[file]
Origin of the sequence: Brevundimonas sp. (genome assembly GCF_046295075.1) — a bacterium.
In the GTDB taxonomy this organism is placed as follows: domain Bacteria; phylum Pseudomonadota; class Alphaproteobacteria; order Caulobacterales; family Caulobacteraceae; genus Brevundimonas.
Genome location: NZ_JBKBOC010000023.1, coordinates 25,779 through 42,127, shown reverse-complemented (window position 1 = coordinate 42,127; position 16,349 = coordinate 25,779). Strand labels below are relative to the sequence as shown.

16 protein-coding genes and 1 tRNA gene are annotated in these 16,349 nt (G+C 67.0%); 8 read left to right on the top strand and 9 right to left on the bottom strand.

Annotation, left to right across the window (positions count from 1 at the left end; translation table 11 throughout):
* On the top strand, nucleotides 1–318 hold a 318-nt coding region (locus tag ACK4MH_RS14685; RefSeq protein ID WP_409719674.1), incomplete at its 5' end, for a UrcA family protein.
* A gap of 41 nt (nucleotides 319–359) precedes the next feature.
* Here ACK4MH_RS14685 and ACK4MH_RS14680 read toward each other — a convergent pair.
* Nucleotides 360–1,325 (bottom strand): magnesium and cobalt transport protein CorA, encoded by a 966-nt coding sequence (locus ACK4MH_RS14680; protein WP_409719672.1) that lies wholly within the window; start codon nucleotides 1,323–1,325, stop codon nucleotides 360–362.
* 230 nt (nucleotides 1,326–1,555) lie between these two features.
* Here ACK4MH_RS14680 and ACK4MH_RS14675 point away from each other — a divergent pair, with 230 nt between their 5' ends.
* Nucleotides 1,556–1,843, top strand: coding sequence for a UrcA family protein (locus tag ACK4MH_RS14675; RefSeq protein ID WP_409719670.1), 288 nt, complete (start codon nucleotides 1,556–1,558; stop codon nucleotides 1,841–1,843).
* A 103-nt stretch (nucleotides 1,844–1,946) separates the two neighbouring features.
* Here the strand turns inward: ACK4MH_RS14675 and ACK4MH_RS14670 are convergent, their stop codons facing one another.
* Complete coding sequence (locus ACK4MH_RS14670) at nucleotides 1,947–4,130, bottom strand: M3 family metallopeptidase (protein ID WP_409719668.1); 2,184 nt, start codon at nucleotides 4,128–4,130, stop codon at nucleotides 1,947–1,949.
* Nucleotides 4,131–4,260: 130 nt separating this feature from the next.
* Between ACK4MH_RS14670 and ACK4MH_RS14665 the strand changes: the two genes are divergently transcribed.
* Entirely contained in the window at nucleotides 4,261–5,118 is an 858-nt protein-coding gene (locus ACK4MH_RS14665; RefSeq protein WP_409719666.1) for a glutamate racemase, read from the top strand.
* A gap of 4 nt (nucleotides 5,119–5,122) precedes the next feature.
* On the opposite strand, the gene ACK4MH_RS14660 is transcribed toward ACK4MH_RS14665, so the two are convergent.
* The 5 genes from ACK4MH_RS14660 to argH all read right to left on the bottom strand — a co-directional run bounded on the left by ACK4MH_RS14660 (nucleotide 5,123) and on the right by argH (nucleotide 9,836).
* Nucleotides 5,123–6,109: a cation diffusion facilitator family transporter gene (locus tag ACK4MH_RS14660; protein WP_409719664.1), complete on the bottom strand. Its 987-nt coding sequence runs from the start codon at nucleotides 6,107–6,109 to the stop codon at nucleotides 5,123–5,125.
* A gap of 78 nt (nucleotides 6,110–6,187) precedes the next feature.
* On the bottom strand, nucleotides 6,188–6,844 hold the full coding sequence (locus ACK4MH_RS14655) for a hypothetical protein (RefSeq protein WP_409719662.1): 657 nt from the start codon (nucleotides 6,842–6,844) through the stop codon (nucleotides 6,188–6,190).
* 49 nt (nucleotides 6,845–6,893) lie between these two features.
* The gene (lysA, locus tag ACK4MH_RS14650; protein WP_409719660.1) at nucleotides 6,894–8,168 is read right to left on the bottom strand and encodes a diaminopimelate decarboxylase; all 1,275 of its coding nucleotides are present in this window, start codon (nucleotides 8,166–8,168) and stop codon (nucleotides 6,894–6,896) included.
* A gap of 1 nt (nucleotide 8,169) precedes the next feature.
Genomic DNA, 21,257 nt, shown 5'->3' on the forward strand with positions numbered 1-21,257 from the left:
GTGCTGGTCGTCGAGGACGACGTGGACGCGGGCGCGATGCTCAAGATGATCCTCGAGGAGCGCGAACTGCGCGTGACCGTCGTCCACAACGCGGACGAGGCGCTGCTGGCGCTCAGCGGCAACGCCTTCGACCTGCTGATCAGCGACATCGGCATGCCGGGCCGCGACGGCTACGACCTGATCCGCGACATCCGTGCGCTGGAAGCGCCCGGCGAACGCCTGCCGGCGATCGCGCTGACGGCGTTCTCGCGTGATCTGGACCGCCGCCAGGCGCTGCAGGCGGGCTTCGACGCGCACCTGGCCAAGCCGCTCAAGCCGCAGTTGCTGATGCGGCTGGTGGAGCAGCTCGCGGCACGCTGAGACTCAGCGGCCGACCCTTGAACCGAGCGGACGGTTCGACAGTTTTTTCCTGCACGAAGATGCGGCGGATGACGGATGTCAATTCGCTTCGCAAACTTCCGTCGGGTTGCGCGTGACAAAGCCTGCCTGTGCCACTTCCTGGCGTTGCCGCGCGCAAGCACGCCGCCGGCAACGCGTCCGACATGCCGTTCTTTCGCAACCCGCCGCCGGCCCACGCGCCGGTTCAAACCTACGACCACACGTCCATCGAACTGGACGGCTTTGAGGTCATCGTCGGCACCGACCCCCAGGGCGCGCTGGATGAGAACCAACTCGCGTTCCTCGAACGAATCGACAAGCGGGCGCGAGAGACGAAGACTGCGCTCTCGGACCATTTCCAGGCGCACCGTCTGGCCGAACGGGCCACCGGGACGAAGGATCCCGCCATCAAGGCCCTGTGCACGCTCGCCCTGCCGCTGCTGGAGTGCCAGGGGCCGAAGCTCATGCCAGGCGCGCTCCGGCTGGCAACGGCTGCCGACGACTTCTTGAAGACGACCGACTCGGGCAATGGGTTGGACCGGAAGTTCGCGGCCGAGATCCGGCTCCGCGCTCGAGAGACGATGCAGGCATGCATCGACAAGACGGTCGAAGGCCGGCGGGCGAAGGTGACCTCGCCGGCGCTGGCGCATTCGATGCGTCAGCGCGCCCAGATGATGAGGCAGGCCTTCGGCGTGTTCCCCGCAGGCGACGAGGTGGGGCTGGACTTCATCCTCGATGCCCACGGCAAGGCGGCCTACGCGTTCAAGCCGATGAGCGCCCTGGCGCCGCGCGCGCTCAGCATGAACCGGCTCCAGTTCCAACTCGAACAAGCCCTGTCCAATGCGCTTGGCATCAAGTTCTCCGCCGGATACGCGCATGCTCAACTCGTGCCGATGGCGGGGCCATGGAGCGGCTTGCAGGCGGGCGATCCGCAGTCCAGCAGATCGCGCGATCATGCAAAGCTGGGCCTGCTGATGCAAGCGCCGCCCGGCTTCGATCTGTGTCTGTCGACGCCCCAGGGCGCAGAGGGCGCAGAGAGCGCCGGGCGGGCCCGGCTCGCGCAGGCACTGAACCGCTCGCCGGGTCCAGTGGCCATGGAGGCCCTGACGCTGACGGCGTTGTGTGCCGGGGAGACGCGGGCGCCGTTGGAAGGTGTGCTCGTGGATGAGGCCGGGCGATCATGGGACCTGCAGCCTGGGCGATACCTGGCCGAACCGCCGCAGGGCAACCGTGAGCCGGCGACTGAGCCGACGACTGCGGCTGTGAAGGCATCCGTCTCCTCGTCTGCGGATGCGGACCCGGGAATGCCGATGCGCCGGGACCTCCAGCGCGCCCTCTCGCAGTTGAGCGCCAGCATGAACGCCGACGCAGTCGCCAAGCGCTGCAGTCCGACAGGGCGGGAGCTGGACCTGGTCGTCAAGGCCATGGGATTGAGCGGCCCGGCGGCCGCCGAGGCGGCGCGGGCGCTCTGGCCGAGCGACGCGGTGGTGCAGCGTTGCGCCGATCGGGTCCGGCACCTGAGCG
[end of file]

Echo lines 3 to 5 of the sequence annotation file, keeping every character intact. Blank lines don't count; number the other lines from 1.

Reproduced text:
Genome location: NZ_JBKBOC010000023.1, coordinates 25,779 through 42,127, shown reverse-complemented (window position 1 = coordinate 42,127; position 16,349 = coordinate 25,779). Strand labels below are relative to the sequence as shown.

16 protein-coding genes and 1 tRNA gene are annotated in these 16,349 nt (G+C 67.0%); 8 read left to right on the top strand and 9 right to left on the bottom strand.

Annotation, left to right across the window (positions count from 1 at the left end; translation table 11 throughout):